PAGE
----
Geeta (Zarina Wahab) is the youngest of Pitambar Choudhry’s three daughters, single, child-like and carefree. Her simple village life in Madhupur involves going to school, helping her mother (Dina Pathak) with household chores and playing with her seven-year-old neighbour Deepu.
Pitambar Choudhry (A.K. Hangal), popularly known as ‘Masterji’, is the headmaster of the village school. Masterji is concerned about Geeta’s marriage and to assist him in finding a suitable match for Geeta, his older daughter Meera writes to him. The prospective match is an engineer who is moving to Madhupur as the executive engineer for the new bridge under construction. From description, he seems the perfect boy for their girl if only he would like her and say yes to the match.
Masterji welcomes the special guest Vinod (Amol Palekar) with a wide smile and heart, helps him get settled in a homey bungalow. His friendly demeanour endears him to the entire Choudhry family with special attention, meals and conversations from Geeta’s mother. Eventually, Vinod and Geeta develop a friendship which soon turns into courtship.
Just when the overjoyed parents are considering wedding dates, they receive yet another letter from Meera informing them that the engineer that was supposed to come will arrive only now. Dumbfounded, sheepish and perplexed, they realise the blunder they had made. Never even asking Vinod his name, they had assumed it was the ‘suitable boy’ Meera had recommended.
In an honest attempt to amend their mistake, they welcome the actual prospective son-in-law Sunil (Vijyendra Ghatge), only to realise he is in fact Vinod’s boss. And thence begins the hospitality towards Sunil. Out rolls the red carpet, while Sunil and Vinod are unaware of the entire confusion.
Chitchor – Staring Zarina Wahab and Amol Palekar
Geeta is asked by her parents to stop seeing Vinod as Sunil is a better prospect. But Geeta by now knows what her heart wants. She firmly stands her ground. Amidst picnics, family feasts and singing, Vinod and Sunil become aware of the situation. Vinod, out of respect for his mentor and boss, decides to sacrifice his love for Geeta and leave town. Sunil, upon recognising Vinod and Geeta’s feelings for each other, brings them together. His sacrifice gives Geeta her Chitchor and the story its happy ending.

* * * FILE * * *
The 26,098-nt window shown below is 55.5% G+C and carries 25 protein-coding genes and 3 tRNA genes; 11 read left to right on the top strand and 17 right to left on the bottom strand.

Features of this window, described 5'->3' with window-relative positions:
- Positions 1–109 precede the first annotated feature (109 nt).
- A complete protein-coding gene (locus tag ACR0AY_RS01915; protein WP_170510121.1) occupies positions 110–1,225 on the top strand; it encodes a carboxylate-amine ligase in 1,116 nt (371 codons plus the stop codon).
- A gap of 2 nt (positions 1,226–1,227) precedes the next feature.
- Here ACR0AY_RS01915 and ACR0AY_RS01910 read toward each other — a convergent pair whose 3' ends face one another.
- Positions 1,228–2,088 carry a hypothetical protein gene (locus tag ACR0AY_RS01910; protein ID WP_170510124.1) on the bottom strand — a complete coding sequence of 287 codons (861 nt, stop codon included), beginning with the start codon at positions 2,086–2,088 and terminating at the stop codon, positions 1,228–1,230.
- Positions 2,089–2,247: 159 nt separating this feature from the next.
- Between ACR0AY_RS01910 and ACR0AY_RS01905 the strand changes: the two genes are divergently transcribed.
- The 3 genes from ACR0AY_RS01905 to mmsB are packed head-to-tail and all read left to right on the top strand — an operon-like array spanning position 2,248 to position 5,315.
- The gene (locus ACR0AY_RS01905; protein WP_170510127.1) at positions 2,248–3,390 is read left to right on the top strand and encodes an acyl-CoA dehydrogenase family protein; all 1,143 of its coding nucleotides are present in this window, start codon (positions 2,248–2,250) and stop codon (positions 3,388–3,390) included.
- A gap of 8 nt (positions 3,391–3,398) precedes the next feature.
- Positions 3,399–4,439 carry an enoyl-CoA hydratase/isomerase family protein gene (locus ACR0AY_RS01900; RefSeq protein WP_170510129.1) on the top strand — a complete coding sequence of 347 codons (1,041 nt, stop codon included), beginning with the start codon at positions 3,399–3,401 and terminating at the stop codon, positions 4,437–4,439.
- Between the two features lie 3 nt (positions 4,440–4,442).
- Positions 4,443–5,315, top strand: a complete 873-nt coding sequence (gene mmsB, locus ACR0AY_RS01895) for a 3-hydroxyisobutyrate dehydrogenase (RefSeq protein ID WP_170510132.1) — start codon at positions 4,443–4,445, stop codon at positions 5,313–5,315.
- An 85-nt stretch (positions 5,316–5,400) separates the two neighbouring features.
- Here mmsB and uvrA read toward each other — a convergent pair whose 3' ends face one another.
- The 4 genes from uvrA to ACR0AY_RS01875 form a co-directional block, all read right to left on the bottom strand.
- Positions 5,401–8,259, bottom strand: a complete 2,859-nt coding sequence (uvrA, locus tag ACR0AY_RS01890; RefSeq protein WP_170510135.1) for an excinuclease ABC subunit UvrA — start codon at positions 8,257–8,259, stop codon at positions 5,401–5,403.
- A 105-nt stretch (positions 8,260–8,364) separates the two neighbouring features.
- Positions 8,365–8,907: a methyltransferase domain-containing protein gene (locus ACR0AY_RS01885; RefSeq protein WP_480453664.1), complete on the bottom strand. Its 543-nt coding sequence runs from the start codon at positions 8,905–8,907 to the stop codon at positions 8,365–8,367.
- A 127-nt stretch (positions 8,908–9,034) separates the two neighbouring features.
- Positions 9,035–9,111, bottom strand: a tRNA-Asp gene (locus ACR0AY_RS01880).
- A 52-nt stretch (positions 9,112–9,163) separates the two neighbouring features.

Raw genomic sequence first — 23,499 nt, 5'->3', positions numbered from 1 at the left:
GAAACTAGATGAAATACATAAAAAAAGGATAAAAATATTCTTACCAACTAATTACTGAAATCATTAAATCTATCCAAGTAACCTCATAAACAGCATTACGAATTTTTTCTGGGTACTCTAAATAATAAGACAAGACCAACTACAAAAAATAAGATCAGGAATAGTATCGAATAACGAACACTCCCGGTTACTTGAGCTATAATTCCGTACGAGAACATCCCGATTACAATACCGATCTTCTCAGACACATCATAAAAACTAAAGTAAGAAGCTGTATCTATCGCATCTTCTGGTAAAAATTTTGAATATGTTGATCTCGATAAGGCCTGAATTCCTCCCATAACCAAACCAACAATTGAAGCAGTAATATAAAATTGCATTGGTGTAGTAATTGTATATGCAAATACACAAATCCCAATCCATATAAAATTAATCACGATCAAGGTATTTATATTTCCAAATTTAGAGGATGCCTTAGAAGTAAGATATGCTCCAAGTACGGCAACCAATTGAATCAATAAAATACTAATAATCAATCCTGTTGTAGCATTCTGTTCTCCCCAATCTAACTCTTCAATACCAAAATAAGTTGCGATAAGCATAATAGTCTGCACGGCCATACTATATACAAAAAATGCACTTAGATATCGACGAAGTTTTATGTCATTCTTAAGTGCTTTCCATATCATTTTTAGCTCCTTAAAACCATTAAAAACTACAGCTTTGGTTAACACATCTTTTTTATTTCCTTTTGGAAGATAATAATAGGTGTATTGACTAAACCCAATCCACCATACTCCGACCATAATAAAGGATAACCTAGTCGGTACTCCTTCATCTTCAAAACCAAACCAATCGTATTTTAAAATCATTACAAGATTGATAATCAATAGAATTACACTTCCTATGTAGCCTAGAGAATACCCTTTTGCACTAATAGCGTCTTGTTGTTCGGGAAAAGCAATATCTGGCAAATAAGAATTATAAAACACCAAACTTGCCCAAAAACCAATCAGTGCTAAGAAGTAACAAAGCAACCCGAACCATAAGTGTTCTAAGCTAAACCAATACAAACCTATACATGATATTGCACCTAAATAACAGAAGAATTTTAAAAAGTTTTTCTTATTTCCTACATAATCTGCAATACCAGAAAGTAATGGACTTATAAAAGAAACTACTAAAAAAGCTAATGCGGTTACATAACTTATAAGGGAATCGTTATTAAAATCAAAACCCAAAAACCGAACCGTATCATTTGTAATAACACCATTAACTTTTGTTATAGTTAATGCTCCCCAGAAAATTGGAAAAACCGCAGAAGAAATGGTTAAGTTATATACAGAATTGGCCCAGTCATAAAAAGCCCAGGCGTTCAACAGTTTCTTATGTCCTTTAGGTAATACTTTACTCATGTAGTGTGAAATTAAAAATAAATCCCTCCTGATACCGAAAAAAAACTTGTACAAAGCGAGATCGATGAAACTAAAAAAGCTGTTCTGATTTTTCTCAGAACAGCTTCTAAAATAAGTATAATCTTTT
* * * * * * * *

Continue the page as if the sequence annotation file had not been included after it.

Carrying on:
Tarachand Barjatya’s Chitchor, released in 1976, is a film known as much for its heart-felt, straightforward story as for its unpretentious style of film-making. It proves yet again that the Hindi movie fan is hungry for a captivating story, characters that aren’t stars and music that doesn’t age. The music of Chitchor is seamlessly woven into the various situations making the songs part of the story. Vinod likes to sing and is a classical music enthusiast. Hence the Hindustani classical raga-based songs like Gori Tera Gaanv based on Malkauns or Jab Deep Jale Aana in Yesudas’ divine voice. Hindi cinema folklore has it that the film’s music director Ravindra Jain once remarked that if he ever gained his eyesight, the first person he would like to see is Yesudas, the man who gave a voice to his numerous popular songs.
The characterisation representative of good old middle-class values lends the film an air of believability. Every scene that portrays Vinod and Geeta’s growing companionship has Deepu dancing and prancing about. Little Deepu’s non-intrusive yet constant presence in their reverie -whether walking through the woods or singing sweet songs – gives the story a special feel.
A story stripped off needless glamour, fancy locations, mean villains, cunning relatives and unrealistic scenarios, Chitchor is about simplicity, a loving family, rural backdrop and well-meaning, close-knit neighbours.
Produced by Tarachand Barjatya
Screenplay and direction: Basu Chatterji
Music: Ravindra Jain